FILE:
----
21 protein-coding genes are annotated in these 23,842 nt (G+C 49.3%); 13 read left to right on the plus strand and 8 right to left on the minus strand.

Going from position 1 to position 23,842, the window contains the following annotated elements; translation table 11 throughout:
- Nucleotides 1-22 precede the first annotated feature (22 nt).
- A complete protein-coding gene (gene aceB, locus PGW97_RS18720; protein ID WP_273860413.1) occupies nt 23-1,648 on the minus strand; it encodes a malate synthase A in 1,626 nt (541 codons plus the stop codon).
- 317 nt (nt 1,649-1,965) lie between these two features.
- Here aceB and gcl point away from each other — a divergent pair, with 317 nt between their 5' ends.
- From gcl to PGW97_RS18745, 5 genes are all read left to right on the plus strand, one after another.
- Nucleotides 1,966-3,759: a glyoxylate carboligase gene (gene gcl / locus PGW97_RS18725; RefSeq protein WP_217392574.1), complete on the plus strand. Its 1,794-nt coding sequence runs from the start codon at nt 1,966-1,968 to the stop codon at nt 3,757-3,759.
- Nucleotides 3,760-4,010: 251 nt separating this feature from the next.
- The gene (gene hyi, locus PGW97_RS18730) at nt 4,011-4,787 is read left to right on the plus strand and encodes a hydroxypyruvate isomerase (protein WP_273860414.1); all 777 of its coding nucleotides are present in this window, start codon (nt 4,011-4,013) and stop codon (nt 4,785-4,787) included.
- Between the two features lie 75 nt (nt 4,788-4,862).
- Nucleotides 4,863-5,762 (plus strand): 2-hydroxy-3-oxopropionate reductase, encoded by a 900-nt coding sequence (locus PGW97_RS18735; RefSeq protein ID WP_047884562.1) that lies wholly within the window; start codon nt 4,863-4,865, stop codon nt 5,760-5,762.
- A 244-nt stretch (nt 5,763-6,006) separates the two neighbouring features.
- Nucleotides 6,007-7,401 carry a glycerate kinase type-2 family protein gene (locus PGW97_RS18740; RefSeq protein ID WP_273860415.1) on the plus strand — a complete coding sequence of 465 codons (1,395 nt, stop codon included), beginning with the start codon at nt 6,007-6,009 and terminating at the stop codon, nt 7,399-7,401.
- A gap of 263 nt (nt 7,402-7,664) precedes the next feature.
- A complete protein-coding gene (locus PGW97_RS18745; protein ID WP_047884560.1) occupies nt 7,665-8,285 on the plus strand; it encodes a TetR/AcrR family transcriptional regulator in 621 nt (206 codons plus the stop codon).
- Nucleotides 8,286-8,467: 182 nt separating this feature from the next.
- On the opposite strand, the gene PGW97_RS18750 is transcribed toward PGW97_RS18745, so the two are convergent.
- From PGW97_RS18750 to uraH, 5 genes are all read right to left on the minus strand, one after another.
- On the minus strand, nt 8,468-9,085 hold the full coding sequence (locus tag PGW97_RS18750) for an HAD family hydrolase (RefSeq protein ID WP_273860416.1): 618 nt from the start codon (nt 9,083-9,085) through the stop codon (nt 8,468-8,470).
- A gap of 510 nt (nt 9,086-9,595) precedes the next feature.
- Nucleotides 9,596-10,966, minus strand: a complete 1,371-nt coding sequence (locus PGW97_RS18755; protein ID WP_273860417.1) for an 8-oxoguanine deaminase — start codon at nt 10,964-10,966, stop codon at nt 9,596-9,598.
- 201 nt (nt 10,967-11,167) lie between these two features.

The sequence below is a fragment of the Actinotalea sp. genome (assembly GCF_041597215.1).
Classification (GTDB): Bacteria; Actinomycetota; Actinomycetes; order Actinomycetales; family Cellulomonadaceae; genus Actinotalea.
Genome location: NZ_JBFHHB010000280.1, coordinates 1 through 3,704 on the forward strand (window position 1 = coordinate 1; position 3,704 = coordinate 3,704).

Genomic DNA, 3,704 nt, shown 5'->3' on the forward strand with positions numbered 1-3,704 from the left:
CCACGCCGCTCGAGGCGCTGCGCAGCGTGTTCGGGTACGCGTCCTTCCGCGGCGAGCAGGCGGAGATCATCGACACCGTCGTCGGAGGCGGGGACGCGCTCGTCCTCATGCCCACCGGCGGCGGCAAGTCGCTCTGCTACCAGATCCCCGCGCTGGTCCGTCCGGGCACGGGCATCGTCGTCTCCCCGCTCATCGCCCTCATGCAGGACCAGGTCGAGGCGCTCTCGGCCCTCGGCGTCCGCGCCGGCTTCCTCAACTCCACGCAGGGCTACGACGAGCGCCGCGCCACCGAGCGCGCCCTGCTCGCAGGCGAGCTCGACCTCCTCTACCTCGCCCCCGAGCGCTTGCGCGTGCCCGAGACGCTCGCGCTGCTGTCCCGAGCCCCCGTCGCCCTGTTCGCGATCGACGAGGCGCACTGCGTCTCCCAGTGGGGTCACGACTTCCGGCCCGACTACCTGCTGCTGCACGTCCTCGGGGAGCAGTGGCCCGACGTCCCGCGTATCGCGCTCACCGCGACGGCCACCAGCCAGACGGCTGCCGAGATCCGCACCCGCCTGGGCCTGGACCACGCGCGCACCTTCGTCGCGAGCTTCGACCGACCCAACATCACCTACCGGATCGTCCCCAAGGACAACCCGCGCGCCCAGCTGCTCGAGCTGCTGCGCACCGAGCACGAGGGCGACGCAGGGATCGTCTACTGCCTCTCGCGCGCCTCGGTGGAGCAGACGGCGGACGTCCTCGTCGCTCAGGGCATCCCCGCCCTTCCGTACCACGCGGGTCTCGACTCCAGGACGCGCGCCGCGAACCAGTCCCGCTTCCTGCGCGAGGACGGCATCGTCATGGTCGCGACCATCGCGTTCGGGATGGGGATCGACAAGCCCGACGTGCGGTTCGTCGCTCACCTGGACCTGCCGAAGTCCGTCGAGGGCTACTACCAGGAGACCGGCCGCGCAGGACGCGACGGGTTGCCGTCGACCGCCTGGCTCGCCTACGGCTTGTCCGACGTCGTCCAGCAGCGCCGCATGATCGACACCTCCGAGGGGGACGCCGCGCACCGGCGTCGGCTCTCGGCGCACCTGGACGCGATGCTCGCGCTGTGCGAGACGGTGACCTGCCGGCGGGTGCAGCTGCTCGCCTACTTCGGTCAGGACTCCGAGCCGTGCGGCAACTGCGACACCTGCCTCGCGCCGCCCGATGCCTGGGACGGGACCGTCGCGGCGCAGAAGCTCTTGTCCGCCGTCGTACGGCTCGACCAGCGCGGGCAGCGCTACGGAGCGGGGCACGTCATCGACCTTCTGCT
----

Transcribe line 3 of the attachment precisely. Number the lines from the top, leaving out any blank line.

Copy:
- Nucleotides 1-22 precede the first annotated feature (22 nt).